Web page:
We advocate for a growth strategy predicated on anticipated future growth, raising the relevant question: how does one identify stocks with high expected growth? 

Decoding Growth Investing Through a Refined Lens

As recent as 2021, scholars Kewei Hou, Haitao Mo, Chen Xue, and Lu Zhang pioneered the integration of a growth factor into an asset pricing model, unveiling their paper titled “An Augmented q-Factor Model with Expected Growth.” This seminal work introduces an “expected growth” dimension to the renowned q-factor model initially conceptualized in 2015, offering a fresh lens through which to anticipate a company’s future investment growth using proven predictors like profitability growth.

Without delving too deeply into the details, it stands that this innovation, which leverages a distinct approach to asset pricing compared to its predecessors, represents a substantial contribution to asset pricing discourse.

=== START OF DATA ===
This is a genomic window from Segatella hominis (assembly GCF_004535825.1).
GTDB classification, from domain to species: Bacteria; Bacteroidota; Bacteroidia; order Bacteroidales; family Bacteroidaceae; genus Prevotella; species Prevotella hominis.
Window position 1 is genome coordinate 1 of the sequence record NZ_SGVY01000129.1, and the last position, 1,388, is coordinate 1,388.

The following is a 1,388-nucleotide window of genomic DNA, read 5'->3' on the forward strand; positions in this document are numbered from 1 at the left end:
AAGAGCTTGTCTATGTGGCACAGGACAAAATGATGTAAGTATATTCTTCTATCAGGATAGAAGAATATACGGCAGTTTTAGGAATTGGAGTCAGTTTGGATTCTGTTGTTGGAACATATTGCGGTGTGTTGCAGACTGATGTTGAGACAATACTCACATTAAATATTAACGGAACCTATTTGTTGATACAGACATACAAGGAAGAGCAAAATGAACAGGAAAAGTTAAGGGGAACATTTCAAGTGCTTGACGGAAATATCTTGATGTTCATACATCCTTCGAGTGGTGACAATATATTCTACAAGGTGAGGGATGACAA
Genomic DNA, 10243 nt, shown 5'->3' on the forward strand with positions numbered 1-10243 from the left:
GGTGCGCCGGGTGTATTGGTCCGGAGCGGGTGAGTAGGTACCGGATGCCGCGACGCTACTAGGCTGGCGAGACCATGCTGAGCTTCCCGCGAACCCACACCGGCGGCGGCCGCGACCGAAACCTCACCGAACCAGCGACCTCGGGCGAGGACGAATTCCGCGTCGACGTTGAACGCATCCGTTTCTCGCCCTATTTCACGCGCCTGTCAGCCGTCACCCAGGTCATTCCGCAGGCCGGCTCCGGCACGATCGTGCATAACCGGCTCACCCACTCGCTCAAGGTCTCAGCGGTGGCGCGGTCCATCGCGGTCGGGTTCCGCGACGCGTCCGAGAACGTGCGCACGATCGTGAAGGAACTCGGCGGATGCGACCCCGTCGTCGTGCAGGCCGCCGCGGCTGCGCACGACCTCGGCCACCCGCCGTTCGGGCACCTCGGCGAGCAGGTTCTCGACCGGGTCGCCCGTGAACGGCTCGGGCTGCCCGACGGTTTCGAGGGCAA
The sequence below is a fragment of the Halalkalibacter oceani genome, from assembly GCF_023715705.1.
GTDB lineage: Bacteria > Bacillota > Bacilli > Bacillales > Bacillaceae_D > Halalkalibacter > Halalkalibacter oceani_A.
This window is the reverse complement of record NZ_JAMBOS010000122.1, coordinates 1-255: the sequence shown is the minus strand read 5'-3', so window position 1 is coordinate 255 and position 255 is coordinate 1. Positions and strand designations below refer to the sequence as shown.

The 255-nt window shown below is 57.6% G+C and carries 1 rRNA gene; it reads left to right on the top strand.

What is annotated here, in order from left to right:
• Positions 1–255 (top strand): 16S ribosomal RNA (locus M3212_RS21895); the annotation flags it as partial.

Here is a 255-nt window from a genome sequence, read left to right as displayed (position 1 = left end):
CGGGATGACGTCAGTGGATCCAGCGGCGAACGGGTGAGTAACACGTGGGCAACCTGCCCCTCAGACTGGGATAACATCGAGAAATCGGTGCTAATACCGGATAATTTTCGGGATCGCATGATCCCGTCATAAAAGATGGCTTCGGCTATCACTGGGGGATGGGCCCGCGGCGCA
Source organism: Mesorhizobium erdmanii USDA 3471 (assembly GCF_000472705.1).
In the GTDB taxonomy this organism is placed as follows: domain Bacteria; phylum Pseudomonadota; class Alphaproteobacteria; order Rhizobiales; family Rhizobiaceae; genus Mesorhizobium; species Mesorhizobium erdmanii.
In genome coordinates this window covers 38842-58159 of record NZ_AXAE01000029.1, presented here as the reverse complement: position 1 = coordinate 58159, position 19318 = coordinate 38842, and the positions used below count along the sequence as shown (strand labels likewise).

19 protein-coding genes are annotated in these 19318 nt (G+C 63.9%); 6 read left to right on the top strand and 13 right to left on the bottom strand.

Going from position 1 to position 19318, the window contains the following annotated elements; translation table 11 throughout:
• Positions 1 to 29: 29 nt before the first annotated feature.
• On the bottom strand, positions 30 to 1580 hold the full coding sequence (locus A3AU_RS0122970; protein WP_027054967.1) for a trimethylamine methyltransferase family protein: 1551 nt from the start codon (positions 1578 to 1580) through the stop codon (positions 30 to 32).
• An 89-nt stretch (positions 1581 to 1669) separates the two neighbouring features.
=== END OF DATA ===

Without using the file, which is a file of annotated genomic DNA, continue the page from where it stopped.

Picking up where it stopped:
In shaping our investment strategy, we prioritize future investment growth, a component often linked with unexpected growth not yet fully accounted for in markets. This strategy, underscored by a strong presence of quality attributes, leverages not only the expected growth factor but also profitability, morphing into a quality growth (QG) strategy.

To fortify this approach, we incorporate other robust measures of growth momentum, including price momentum and earnings surprises, both of which have garnered support in research as reliable predictors of future investment growth. Further enhancing our predictive prowess is the monitoring of a company’s allocation to research and development (R&D), a noted harbinger of growth.